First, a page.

Feature Article - July 2016
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Things Are Looking Up

Our Ninth Annual Salary Survey

By Emily Tipping


The greatest decreases were reported by respondents from resorts and resort hotels, who saw their average salary fall by 10.3 percent, from $62,300 in 2015 to $55,900 in 2016. They were followed by those from military installations, who reported a 10.2 percent decrease, golf and country clubs (down 6.5 percent), and camps (down 4.3 percent).

As is usually the case, respondents from the Northeast region continue to be the highest earners, followe d by the West. That said, the greatest increase to average salaries from 2015 to 2016 was reported by Midwestern respondents, who saw their average salary increase 4.8 percent, from $60,400 in 2015 to $63,300 in 2016. They were followed by the West, with an increase of 4.2 percent, and the Northeast, with an increase of 2.5 percent. Southern respondents reported a 2.1 percent decrease to their average salary, from $65,500 in 2015 to $64,100 in 2016. (See Figure 6.)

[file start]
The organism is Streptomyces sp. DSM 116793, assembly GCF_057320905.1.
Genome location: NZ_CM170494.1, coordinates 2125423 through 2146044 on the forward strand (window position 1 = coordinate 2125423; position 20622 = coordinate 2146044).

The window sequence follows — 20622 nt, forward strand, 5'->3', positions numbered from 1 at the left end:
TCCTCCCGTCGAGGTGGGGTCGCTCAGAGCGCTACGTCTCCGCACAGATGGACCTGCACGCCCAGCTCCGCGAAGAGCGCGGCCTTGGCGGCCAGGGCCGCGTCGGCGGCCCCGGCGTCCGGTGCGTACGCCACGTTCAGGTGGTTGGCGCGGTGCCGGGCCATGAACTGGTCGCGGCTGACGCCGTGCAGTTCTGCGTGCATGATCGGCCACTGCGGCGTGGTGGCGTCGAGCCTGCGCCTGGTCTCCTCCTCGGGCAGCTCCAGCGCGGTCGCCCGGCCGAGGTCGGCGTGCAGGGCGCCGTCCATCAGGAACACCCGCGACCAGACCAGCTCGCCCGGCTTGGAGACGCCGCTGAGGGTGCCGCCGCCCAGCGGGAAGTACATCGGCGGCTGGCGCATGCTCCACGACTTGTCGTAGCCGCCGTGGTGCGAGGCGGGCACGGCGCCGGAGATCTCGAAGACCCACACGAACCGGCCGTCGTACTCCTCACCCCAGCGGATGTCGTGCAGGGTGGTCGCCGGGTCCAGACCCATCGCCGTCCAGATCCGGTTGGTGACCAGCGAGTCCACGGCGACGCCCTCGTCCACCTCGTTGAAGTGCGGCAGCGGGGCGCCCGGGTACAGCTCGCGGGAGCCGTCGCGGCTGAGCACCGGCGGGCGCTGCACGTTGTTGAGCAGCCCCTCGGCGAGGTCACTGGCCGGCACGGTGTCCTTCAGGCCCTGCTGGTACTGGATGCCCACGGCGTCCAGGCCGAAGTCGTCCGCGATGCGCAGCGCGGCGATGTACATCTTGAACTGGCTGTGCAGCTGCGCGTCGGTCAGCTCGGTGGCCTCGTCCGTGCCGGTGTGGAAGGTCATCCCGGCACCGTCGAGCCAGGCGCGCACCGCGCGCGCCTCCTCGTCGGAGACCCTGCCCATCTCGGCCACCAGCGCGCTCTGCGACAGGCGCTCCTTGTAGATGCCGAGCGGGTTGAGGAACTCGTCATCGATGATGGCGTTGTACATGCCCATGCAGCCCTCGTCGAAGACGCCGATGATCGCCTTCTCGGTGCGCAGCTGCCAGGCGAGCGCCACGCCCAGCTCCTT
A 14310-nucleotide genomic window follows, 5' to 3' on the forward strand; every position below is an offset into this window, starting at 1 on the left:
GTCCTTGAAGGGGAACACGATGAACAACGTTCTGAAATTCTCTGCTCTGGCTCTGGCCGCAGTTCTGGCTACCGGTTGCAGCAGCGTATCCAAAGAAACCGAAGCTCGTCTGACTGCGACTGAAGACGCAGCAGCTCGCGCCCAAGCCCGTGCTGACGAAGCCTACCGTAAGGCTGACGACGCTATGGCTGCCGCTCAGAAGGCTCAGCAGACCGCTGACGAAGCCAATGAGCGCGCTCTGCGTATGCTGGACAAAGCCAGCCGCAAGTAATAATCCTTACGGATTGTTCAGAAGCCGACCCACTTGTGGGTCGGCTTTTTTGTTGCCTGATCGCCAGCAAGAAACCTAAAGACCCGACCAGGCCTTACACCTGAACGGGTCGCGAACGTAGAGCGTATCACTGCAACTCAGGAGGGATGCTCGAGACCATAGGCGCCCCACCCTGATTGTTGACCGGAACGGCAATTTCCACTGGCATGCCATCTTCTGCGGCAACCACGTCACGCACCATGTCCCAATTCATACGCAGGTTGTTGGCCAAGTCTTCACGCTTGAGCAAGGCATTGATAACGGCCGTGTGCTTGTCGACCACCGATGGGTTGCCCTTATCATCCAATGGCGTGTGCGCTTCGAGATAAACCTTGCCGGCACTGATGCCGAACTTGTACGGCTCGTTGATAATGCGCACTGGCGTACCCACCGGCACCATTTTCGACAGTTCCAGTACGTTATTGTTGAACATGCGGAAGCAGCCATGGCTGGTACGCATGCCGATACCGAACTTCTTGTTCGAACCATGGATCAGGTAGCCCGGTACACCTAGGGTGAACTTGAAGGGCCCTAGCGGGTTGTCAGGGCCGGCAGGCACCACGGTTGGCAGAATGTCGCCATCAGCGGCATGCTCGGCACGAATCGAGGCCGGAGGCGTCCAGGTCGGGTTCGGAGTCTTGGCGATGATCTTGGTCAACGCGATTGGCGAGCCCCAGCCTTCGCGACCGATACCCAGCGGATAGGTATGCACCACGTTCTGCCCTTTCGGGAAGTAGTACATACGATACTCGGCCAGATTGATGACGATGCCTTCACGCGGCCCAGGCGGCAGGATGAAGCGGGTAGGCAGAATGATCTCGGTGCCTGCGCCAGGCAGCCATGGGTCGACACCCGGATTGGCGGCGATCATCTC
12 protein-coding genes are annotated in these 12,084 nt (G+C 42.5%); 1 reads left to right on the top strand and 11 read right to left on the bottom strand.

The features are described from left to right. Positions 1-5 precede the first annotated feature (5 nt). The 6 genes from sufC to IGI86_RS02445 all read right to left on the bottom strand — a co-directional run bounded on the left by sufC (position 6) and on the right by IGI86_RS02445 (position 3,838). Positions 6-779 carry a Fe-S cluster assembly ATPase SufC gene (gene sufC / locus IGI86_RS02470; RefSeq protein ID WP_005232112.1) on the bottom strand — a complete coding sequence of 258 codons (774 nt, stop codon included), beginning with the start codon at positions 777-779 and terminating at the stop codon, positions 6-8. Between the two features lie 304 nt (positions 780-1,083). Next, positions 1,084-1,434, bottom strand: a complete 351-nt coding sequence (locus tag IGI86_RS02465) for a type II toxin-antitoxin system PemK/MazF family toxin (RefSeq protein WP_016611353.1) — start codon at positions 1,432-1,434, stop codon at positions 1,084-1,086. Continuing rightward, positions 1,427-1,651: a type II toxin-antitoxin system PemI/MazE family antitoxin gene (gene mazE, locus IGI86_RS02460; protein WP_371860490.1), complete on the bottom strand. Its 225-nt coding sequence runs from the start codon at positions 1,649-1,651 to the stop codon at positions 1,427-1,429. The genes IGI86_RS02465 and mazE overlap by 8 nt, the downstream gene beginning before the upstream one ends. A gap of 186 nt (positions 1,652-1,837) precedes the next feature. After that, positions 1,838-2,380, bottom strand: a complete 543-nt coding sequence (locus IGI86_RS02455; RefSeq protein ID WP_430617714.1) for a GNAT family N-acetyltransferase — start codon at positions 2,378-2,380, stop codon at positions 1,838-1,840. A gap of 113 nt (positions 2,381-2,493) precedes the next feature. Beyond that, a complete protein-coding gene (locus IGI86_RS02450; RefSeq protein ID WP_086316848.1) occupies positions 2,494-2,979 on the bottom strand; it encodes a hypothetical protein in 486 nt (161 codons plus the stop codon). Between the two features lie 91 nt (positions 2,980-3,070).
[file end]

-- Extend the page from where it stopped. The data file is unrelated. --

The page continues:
Respondents who are chairman, CEO, president, vice president or owner of their organizations again earned the highest average salary by job title, and they also reported the greatest decrease from 2015 to 2016, with an increase of 10.3 percent. They were followed by respondents in operations and facility management, with an increase of 4.8 percent; program and activity administration (4.1 percent); administration management (2.6 percent); and directors (1.3 percent). (See Figure 7.)


Generally speaking, the higher level of education achieved, the better your earnings. This industry is no exception to that rule. Respondents who said they had earned an advanced degree or Ph.D. reported the highest average salary of all respondents, at $87,100. This represents a 5.6 percent increase from 2015. The next greatest increase was seen among respondents who had earned an associate's degree, whose salaries rose 5.5 percent. They were followed by those with bachelor's degrees (4.8 percent) and master's degrees (3.4 percent). The greatest decrease to average salaries was reported by respondents with a high school diploma, who saw their average salary fall 4 percent from 2015 to 2016. (See Figure 8.)